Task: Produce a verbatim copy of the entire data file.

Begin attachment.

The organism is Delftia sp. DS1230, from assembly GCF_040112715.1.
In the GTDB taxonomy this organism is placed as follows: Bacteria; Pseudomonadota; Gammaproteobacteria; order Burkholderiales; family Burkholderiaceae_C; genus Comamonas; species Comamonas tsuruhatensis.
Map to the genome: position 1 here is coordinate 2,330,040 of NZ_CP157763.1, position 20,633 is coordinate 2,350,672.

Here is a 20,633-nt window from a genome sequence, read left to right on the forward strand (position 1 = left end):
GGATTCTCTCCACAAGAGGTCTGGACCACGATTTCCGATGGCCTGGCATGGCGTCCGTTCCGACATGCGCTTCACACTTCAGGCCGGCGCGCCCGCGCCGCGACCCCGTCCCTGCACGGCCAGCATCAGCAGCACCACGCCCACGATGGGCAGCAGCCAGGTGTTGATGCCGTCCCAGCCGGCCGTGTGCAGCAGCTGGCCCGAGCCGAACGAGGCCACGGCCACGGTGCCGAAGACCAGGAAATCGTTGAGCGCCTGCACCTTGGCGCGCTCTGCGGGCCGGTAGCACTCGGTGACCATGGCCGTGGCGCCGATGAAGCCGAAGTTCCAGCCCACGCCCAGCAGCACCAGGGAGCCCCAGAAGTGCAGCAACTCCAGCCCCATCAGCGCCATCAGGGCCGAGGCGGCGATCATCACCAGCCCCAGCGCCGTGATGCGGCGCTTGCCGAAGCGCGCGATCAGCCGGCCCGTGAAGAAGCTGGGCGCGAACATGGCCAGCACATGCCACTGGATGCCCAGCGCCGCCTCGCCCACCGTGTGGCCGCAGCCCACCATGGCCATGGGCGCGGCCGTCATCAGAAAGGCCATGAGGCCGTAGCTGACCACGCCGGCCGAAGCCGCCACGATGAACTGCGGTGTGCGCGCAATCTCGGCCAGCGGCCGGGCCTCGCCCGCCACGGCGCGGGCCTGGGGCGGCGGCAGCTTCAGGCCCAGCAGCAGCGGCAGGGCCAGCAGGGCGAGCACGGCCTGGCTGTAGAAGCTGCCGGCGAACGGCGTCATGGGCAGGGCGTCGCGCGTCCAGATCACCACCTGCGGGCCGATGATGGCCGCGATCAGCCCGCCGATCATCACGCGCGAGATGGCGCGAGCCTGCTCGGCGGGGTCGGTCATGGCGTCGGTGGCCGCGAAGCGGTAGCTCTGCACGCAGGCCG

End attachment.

The organism is Delftia sp. DS1230, from assembly GCF_040112715.1.
In the GTDB taxonomy this organism is placed as follows: Bacteria; Pseudomonadota; Gammaproteobacteria; order Burkholderiales; family Burkholderiaceae_C; genus Comamonas; species Comamonas tsuruhatensis.
Map to the genome: position 1 here is coordinate 2,330,040 of NZ_CP157763.1, position 20,633 is coordinate 2,350,672.

Here is a 20,633-nt window from a genome sequence, read left to right on the forward strand (position 1 = left end):
GGATTCTCTCCACAAGAGGTCTGGACCACGATTTCCGATGGCCTGGCATGGCGTCCGTTCCGACATGCGCTTCACACTTCAGGCCGGCGCGCCCGCGCCGCGACCCCGTCCCTGCACGGCCAGCATCAGCAGCACCACGCCCACGATGGGCAGCAGCCAGGTGTTGATGCCGTCCCAGCCGGCCGTGTGCAGCAGCTGGCCCGAGCCGAACGAGGCCACGGCCACGGTGCCGAAGACCAGGAAATCGTTGAGCGCCTGCACCTTGGCGCGCTCTGCGGGCCGGTAGCACTCGGTGACCATGGCCGTGGCGCCGATGAAGCCGAAGTTCCAGCCCACGCCCAGCAGCACCAGGGAGCCCCAGAAGTGCAGCAACTCCAGCCCCATCAGCGCCATCAGGGCCGAGGCGGCGATCATCACCAGCCCCAGCGCCGTGATGCGGCGCTTGCCGAAGCGCGCGATCAGCCGGCCCGTGAAGAAGCTGGGCGCGAACATGGCCAGCACATGCCACTGGATGCCCAGCGCCGCCTCGCCCACCGTGTGGCCGCAGCCCACCATGGCCATGGGCGCGGCCGTCATCAGAAAGGCCATGAGGCCGTAGCTGACCACGCCGGCCGAAGCCGCCACGATGAACTGCGGTGTGCGCGCAATCTCGGCCAGCGGCCGGGCCTCGCCCGCCACGGCGCGGGCCTGGGGCGGCGGCAGCTTCAGGCCCAGCAGCAGCGGCAGGGCCAGCAGGGCGAGCACGGCCTGGCTGTAGAAGCTGCCGGCGAACGGCGTCATGGGCAGGGCGTCGCGCGTCCAGATCACCACCTGCGGGCCGATGATGGCCGCGATCAGCCCGCCGATCATCACGCGCGAGATGGCGCGAGCCTGCTCGGCGGGGTCGGTCATGGCGTCGGTGGCCGCGAAGCGGTAGCTCTGCACGCAGGCCG